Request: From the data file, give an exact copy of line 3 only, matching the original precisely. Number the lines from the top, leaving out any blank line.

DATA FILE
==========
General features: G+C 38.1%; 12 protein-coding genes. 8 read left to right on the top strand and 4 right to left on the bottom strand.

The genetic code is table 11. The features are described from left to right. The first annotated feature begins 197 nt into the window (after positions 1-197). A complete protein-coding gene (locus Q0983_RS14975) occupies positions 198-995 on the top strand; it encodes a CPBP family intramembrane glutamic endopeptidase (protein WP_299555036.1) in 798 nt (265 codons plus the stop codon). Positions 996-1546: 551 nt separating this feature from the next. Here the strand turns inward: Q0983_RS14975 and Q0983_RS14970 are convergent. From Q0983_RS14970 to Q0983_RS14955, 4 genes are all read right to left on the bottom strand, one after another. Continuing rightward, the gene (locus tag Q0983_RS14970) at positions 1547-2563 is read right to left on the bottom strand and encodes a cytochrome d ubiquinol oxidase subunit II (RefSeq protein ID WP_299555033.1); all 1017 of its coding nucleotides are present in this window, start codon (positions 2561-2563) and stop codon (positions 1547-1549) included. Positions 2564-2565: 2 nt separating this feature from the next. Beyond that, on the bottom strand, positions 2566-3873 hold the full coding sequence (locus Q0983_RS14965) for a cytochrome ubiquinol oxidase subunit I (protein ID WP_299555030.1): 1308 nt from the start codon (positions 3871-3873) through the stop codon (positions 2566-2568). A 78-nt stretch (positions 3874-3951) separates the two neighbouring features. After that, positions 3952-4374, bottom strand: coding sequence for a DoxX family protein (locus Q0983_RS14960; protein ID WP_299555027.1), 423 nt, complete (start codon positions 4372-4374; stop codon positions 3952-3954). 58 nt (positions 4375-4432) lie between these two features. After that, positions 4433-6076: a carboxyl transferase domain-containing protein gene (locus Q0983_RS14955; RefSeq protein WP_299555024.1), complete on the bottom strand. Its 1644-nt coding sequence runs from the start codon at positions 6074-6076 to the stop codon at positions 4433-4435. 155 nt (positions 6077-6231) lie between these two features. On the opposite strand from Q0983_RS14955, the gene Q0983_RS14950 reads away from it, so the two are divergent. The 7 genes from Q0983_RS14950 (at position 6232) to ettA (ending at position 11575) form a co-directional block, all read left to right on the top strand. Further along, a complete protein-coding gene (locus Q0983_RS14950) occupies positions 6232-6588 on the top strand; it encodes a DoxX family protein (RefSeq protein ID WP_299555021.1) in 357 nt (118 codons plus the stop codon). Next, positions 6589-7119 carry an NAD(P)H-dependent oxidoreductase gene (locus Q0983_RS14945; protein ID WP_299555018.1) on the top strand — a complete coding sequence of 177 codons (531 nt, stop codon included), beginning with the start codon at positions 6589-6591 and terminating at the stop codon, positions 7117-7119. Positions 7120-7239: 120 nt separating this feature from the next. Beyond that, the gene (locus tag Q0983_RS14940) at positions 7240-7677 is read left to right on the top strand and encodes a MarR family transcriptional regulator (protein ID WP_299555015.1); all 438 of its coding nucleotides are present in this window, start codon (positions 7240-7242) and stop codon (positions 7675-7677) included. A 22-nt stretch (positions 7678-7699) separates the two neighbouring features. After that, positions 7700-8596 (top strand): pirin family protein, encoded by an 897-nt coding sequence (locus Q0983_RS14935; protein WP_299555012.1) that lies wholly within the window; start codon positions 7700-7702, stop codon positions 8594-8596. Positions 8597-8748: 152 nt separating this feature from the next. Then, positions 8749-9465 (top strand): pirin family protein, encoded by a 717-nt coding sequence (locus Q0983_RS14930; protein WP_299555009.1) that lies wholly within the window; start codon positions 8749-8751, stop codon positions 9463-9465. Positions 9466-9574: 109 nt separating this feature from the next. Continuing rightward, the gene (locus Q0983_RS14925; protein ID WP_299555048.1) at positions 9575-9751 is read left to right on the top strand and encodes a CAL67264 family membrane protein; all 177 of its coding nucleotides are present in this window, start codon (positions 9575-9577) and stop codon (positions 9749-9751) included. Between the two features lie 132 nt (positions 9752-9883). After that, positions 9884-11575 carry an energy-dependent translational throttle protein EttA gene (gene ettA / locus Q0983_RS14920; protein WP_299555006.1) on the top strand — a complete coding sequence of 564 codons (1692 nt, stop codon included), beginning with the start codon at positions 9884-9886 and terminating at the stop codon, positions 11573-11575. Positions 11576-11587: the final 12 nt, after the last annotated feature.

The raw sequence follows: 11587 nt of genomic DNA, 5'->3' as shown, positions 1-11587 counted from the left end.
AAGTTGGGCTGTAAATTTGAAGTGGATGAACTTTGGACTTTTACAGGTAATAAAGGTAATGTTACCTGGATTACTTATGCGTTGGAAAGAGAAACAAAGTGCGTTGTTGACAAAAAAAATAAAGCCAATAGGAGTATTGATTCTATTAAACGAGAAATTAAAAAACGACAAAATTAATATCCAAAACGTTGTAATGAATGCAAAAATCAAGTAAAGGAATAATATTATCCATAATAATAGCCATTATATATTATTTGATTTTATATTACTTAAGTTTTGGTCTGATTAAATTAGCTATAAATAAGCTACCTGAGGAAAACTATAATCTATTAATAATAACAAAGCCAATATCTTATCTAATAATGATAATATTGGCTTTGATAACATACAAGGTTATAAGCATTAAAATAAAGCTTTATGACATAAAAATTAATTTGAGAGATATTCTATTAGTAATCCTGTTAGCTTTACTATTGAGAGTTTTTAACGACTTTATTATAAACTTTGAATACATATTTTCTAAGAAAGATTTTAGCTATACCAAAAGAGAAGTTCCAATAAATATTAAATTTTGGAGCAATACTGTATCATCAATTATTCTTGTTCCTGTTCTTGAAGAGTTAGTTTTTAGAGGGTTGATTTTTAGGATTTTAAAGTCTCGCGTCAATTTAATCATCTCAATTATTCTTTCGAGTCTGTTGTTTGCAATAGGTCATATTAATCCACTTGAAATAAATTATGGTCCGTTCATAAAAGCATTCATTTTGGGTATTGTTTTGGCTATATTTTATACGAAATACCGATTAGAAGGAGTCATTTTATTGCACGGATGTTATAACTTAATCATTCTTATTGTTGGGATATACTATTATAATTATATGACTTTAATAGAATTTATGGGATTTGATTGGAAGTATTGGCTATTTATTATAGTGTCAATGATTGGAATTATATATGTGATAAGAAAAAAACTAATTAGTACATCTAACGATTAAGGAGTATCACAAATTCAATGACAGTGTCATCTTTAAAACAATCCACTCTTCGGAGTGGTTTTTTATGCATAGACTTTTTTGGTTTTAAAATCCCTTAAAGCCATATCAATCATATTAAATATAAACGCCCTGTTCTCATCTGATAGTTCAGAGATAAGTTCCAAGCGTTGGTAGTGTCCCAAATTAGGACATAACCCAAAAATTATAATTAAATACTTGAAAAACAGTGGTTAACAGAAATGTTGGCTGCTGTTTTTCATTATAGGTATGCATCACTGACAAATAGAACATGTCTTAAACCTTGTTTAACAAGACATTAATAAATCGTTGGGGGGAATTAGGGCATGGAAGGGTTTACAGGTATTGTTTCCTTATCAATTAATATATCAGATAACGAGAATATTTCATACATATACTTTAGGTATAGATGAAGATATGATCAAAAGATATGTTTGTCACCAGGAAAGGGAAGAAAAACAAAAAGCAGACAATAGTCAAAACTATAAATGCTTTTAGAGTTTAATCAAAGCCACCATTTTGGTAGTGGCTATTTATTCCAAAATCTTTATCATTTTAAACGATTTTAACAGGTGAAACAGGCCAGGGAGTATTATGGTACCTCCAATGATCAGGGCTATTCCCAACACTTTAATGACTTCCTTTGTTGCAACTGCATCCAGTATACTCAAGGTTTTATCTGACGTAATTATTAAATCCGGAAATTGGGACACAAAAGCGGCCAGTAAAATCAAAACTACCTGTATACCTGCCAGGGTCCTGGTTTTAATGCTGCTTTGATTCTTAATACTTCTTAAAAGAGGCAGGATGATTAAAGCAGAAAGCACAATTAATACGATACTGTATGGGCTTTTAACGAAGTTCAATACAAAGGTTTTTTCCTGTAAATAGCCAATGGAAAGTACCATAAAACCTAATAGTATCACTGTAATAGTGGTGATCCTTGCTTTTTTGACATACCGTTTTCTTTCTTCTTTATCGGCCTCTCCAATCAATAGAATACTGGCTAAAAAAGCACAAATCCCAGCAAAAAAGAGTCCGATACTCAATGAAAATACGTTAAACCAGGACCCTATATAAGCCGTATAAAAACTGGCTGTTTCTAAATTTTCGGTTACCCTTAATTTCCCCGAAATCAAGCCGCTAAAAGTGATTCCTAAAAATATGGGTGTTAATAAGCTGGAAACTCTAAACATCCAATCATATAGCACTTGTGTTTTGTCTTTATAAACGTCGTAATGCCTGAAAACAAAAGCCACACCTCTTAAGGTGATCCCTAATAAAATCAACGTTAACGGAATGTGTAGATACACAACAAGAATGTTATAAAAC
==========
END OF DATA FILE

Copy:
The raw sequence follows: 11587 nt of genomic DNA, 5'->3' as shown, positions 1-11587 counted from the left end.